We’re committed to meeting the goals of the Paris Agreement using various approaches. Learn more about how we’re advocating to reach #netzero emissions by 2050. 👇 https://t.co/95CS8q0tim pic.twitter.com/OVBJU8ocRI
— ExxonMobil (@exxonmobil) February 7, 2023
Meanwhile, BP has cut environmental targets following its profit release. The company was previously one of the first fossil fuel giants to pledge to cut emissions by 2050, aiming for a 35-40% decrease in emissions. However, following this latest financial report, BP is now reducing these aims to 20-30%, claiming the need to continue investing in gas and oil to meet current demands.
Meanwhile, on February 1, the activist group Global Witness urged the US Securities and Exchange Commission to launch an investigation into Shell, alleging that Shell has overstated investment in renewable projects.
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Shell stated in its 2021 annual report that 12% of its capital expenditure was put into its Renewables and Energy Solutions division, which advertises itself as investing in “wind, solar, electric vehicle charging, hydrogen, and more.”
However, Global Witness argues that just 1.5% of Shell’s capital expenditure has been used to develop genuine renewables such as wind or solar; the rest of the 10.5%, it seems, has been devoted to gas.
In 2022, we delivered strong results.
As we look to 2023, we will put our #PoweringProgress strategy into action, providing the energy the world needs today and in the future.
— Shell (@Shell) February 2, 2023
Governments have also been investing in fossil fuels, where they could have invested in renewables, with G20 spending $693 billion (€648 billion) on fossil fuels in 2021.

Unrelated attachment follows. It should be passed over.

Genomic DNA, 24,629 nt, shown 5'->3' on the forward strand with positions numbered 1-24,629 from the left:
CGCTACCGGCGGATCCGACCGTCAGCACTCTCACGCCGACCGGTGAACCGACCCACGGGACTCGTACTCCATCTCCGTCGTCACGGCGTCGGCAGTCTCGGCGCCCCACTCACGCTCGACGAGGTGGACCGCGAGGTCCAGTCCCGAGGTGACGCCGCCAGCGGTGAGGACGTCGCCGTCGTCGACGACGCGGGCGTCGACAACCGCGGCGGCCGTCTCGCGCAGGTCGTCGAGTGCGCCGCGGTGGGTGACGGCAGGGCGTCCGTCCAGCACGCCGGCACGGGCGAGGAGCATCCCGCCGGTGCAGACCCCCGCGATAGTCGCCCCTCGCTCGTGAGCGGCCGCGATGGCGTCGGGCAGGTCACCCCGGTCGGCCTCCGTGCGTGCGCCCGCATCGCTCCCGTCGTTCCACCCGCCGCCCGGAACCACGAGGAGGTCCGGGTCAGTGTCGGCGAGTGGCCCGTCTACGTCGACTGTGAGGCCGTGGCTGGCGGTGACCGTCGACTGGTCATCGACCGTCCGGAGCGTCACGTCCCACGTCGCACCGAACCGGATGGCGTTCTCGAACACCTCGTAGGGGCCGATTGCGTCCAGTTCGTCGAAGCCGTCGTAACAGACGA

How soon is the renewable energy future?
In 2022, the EU responded to the energy crisis by accelerating its transition to renewable energies, and solar and wind power overtook gas for the first time.
What’s more, to tackle the energy crisis, the Belgian government subsidised installing domestic solar panels, with rooftop solar now making up 66% of the EU’s solar energy quota.
Governments need to continue scaling up renewable energy quotas and targets to fulfil countries’ potentials.
Poland could deliver TWICE the renewables capacity compared to draft targets.
— Ember (@EmberClimate) February 7, 2023
However, while introducing renewable energy is one thing, phasing out fossil fuels quickly, justly, and effectively is far more difficult.
At COP27, the UN’s climate conference, only one reference was made to phasing out coal in the final agreement, with no mention of gas or oil. Even that commitment was frustratingly vague, containing no concrete targets.
COP26 first saw record numbers of fossil fuel lobbyists present at 500. These increased at COP27 to more than 600; a record number that may have been reflected in the final agreement.
For this year’s COP28, the president-designate, Dr Sultan Al Jaber, is the CEO of the Abu Dhabi state oil company. He was elected on the basis of his many climate achievements, spearheading renewable energy initiatives on behalf of the UAE.
However, the blurring of lines between renewable initiatives and fossil fuel companies in this way, only serves to benefit oil companies and prolong the usage of fossil fuels.
While the transition to renewables is recognised as inevitable, the fossil fuel companies stand to benefit from the longest transition possible, while competing to make the use of fossil fuels appear as green as possible as consumers are consistently misled.
In a year of energy crisis, the record profits of the oil companies is shameful, as taxpayers have taken on the additional cost that is disproportionate to the supply available.
Waiting for the fossil fuel companies to reform and begin investing in and moving towards renewables is a losing game, because they profit so much from fossil fuels, and renewable energy stands to be much cheaper.
The better mode is to reduce dependence on fossil fuels, investing in green energy drives, because eventually, the fossil fuel industry will hopefully have to choose between falling in line, taking on renewable energy instead, or perish.
Editor’s Note: The opinions expressed here by the authors are their own, not those of Impakter.com — In the Featured Photo: Retired oil rigs at Cromarty Firth, UK. Featured Photo Credit: Ben Wicks.